The US said yesterday it was troubled by new disclosures indicating Iran conducted experiments to create plutonium as late as 1998, five years after it claimed it had abandoned such work. But it said the discoveries would not alter its full support for European efforts to negotiate an end to Iranian efforts to produce nuclear materials.
The disclosures about the small-scale plutonium reprocessing experiments conducted in 1995 and 1998 were contained in a report by Pierre Goldschmidt, deputy director-general of the &to=http:// english.pravda.ru/world/2003/01/16/42111.html ' target=_blank>International Atomic Energy Agency, delivered to the agency's board in Vienna yesterday.
The agency concluded from plutonium samples brought back from Iran in 2003 that the country had conducted these later experiments and Iran admitted to them in a letter to the agency last month.
Mr Goldschmidt's report also said he was seeking shipping documentation to resolve discrepancies in Iranian statements about when components for enriching uranium arrived in the country in the 1990s. There are signs some parts arrived earlier than Tehran had previously indicated.
He also sought more information about the initial contacts by Iranian officials with Abdul-Qadeer Khan, a Pakistani scientist whose network provided substantial help to Iran's efforts to enrich uranium. So far Iran has produced only a single page report of a supposed first meeting in 1987.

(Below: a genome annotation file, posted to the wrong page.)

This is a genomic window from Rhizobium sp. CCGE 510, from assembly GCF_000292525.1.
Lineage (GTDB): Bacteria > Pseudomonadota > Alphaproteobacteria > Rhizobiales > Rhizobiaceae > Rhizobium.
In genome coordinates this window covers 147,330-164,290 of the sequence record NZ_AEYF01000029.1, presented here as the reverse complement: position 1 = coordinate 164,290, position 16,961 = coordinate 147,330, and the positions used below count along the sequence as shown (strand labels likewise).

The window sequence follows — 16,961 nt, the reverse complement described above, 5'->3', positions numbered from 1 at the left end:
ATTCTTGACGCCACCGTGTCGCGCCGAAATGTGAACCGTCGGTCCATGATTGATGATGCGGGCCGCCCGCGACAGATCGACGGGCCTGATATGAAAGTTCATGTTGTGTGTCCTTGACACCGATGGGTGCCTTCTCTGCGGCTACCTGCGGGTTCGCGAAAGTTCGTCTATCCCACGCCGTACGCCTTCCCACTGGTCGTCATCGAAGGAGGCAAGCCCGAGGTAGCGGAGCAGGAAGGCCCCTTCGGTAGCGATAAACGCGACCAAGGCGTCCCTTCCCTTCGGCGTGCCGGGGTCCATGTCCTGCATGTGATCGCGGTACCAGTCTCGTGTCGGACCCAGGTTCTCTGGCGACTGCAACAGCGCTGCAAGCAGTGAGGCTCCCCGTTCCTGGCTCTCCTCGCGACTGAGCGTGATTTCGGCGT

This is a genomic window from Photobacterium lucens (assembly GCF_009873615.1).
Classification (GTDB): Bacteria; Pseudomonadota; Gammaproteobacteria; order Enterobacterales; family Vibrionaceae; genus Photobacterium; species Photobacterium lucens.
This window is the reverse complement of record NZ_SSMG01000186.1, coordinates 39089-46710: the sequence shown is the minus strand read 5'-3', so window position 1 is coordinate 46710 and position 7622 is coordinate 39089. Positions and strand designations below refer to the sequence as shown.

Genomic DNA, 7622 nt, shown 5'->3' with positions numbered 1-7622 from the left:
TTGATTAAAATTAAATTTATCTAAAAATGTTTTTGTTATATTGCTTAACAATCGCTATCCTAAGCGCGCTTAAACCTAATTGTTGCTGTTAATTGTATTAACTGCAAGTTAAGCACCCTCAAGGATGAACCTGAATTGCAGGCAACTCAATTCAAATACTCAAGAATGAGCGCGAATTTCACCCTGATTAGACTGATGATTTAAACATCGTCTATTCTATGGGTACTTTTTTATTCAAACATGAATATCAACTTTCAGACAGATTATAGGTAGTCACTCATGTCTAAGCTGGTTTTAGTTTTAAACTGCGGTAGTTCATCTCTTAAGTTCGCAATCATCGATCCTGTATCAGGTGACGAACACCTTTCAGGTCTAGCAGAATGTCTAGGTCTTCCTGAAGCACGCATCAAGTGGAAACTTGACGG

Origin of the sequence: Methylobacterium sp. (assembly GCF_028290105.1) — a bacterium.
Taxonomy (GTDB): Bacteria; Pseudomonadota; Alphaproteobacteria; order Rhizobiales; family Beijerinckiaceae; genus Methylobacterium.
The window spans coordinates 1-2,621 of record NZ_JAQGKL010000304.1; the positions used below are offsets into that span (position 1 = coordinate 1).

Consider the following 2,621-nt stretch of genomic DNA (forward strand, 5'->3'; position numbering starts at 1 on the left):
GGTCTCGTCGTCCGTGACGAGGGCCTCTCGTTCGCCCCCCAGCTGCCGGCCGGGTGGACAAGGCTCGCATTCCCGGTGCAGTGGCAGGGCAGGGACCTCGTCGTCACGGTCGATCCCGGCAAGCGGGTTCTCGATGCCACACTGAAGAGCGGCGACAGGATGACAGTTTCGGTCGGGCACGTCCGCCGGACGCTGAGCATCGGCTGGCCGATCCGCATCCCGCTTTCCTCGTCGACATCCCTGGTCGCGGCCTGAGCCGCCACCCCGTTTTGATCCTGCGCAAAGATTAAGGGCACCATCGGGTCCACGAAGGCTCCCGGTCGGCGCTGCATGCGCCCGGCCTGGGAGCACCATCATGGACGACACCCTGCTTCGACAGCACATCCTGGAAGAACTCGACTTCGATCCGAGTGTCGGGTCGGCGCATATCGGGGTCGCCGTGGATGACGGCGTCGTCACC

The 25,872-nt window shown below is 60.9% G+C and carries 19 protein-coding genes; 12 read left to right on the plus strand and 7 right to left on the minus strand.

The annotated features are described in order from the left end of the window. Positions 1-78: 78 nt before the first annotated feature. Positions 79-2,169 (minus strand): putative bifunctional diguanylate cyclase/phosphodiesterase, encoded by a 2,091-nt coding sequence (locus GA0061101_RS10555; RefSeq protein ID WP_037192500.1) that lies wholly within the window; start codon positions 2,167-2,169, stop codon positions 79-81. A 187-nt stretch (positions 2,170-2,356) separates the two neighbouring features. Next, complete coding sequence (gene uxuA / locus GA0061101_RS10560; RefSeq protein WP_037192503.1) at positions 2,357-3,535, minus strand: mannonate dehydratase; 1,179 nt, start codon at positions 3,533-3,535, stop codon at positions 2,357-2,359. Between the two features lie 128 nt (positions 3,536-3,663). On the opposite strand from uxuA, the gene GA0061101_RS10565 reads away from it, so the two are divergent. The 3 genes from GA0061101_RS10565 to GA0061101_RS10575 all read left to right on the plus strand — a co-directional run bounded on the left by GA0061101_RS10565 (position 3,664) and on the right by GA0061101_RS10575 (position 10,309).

The US, which accuses Iran of pursuing a clandestine programme to produce nuclear weapons, said that Iran's misreporting about its nuclear programme was too pervasive to be inadvertent. Iran, which asserts its nuclear ambitions are peaceful, denied that the misreporting was significant, reports the Financial Times.
Tehran maintains its nuclear program is for &to=http:// english.pravda.ru/economics/2001/07/26/11094.html ' target=_blank>generating electricity.
The IAEA approved the deal with Saudi Arabia despite serious misgivings about such arrangements in this era of heightened proliferation fears.
IAEA officials say there is no reason to doubt the Saudis when they say they have no plans to develop nuclear arms and no facilities or nuclear stocks that warrant inspection.
The Saudis qualified for a ``small quantities protocol'' - an agreement that already applies to 75 other nations, including Vatican City and Trinidad and Tobago, and that puts the onus solely on the nation to report its status to the IAEA.